Showing posts with label @sedwards380. Show all posts
Showing posts with label @sedwards380. Show all posts

Saturday, April 15, 2023

Santa Rosa's Caritas Homes: Addressing the Housing Crisis Amid Fairness Concerns.

 Mural by Christopher Statton and Megan Wilson, 2015
© Ponderosa Templeton 2017
via Wikimedia Commons.
Sarah Edwards of the Press Democrat writes today about new housing in Santa Rosa. Tenants will soon be selected to fill 33 affordable apartments in downtown Santa Rosa, as part of Burbank Housing's two-phase Caritas Homes development. The project aims to provide 126 units in total to address the housing shortage in North Bay. The first building of the Caritas Homes development is set to be completed by July 1, with half of the first phase's residents being chosen through an April 21 lottery and the remaining units allocated for those experiencing homelessness. The development will be located at 340 and 360 Seventh St., catering to households earning between 40% and 60% of the area median income or those with a Sonoma County Housing Choice Voucher or Section 8 voucher.

Caritas Homes will consist of two identical buildings, each with 63 units, offering studio, one-bedroom, and two-bedroom apartments. The first 30 units in each building will be reserved for people experiencing homelessness. The development will also feature a secured parking garage, indoor community room, outdoor gathering space, and indoor bicycle storage. The first building cost $44 million to build, while the second will require $47 million due to inflation and rising construction costs.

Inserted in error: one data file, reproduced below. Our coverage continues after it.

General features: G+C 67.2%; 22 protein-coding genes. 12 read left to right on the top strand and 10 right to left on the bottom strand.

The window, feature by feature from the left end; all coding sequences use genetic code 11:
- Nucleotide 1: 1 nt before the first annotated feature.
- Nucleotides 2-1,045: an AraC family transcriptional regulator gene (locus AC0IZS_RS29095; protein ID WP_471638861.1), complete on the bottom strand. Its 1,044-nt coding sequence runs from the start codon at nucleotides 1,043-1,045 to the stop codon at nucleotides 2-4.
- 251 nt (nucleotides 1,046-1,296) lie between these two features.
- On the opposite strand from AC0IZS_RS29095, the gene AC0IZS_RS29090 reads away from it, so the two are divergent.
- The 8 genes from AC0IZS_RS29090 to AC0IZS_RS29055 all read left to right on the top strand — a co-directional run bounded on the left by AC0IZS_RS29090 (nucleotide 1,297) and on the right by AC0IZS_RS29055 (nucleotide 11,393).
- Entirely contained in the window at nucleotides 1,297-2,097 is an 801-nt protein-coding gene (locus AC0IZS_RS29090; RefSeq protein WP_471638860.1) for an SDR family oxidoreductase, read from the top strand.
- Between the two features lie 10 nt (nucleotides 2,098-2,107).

Sonoma County behavioral health services and Catholic Charities will be available to support tenants who were previously homeless. The project, which provides around 90 units per acre, is different from the existing construction in downtown Santa Rosa. The development was initiated in response to the chronic housing shortage, which was further exacerbated by the 2017 Tubbs Fire, destroying 5,000 housing units in Sonoma County.

Two items struck me about this article. Firstly, the development doesn't look like 90 units per acre at all; instead, it looks attractive and friendly, with a mix of two, three, and four-storey elevations. The architects should be commended for that. Secondly, a more challenging and emotional point is that housing allocation is being determined here by a lottery system. Deciding where someone lives is a very high-stakes matter to decide on chance. The article mentions that around 10,000 people are on waiting lists for housing in the county, and nearly 3,000 are homeless. In a society that emphasizes distributive justice, resources should be allocated unequally only to the extent that it benefits the least advantaged members of the community. Instead of a lottery system, a  better way would involve assessing needs and prioritizing those in the most vulnerable situations. Only then will our shared sense of fairness be addressed, one of the crucial requirements of any effort to address our housing crisis.